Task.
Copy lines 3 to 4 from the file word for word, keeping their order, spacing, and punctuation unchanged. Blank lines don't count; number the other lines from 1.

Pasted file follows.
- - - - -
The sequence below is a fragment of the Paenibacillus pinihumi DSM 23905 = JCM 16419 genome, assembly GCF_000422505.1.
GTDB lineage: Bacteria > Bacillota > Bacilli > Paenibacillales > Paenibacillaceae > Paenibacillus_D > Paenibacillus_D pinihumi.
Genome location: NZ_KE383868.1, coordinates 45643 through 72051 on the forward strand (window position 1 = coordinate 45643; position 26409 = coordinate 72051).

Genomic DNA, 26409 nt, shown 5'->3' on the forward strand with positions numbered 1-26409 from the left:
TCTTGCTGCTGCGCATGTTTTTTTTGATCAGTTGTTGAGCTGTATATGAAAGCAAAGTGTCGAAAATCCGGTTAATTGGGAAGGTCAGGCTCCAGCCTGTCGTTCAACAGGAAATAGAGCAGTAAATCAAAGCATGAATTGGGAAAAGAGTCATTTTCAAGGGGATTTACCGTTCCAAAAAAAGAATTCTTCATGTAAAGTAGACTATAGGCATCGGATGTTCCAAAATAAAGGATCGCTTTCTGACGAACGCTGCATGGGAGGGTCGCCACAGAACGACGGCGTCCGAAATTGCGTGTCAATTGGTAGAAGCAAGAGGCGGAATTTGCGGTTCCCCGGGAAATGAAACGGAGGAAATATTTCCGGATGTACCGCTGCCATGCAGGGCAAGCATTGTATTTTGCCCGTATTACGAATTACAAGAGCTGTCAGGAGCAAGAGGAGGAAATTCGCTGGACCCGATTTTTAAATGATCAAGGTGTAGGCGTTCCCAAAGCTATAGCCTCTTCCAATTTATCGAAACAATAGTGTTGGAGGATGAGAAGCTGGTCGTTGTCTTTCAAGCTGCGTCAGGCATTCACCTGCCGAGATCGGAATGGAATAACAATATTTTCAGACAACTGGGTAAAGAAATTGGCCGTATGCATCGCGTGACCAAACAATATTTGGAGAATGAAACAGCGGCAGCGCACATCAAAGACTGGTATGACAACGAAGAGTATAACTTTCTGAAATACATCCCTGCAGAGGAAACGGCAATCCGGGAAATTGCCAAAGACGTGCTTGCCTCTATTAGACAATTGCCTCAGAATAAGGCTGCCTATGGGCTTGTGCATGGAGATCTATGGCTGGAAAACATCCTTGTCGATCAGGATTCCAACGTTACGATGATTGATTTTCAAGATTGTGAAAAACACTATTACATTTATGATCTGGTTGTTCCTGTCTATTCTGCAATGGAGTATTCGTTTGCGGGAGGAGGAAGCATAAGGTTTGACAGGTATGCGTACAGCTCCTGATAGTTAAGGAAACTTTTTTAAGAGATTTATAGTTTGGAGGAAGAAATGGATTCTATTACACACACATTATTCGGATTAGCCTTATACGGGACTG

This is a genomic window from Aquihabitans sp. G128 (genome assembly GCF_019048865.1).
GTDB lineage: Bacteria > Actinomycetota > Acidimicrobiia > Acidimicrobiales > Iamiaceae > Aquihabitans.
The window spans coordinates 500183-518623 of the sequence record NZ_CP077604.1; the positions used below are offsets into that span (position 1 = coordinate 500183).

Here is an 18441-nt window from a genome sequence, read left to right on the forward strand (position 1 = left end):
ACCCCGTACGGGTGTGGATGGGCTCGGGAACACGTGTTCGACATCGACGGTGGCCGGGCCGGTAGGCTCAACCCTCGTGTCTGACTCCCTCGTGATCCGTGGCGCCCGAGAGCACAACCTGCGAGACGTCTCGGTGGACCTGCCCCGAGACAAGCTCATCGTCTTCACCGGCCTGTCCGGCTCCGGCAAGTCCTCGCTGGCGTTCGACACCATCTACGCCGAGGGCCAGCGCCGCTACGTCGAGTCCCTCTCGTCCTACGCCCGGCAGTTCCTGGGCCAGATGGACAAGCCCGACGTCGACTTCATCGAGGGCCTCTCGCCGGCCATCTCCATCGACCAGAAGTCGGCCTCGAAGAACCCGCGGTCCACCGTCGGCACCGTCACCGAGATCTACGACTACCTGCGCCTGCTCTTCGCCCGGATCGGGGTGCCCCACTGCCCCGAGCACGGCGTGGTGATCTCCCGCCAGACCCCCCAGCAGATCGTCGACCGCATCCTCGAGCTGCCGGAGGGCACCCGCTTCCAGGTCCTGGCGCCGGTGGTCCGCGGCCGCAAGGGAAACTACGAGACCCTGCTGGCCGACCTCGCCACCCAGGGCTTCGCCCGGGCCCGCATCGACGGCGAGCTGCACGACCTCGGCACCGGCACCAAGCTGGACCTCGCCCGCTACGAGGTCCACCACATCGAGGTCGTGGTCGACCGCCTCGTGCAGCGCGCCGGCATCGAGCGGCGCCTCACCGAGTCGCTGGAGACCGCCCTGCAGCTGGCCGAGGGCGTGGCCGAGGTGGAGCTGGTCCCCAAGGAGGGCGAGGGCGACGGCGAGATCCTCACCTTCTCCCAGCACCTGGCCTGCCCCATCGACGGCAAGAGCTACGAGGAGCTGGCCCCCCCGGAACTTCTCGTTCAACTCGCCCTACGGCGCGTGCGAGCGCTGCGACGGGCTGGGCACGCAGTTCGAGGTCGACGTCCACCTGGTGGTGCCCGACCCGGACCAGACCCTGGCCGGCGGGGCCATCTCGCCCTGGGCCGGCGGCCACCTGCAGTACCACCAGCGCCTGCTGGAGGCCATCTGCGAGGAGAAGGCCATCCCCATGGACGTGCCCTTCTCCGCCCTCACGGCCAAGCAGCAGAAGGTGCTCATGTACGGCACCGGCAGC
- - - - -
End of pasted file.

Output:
Genome location: NZ_KE383868.1, coordinates 45643 through 72051 on the forward strand (window position 1 = coordinate 45643; position 26409 = coordinate 72051).

Genomic DNA, 26409 nt, shown 5'->3' on the forward strand with positions numbered 1-26409 from the left: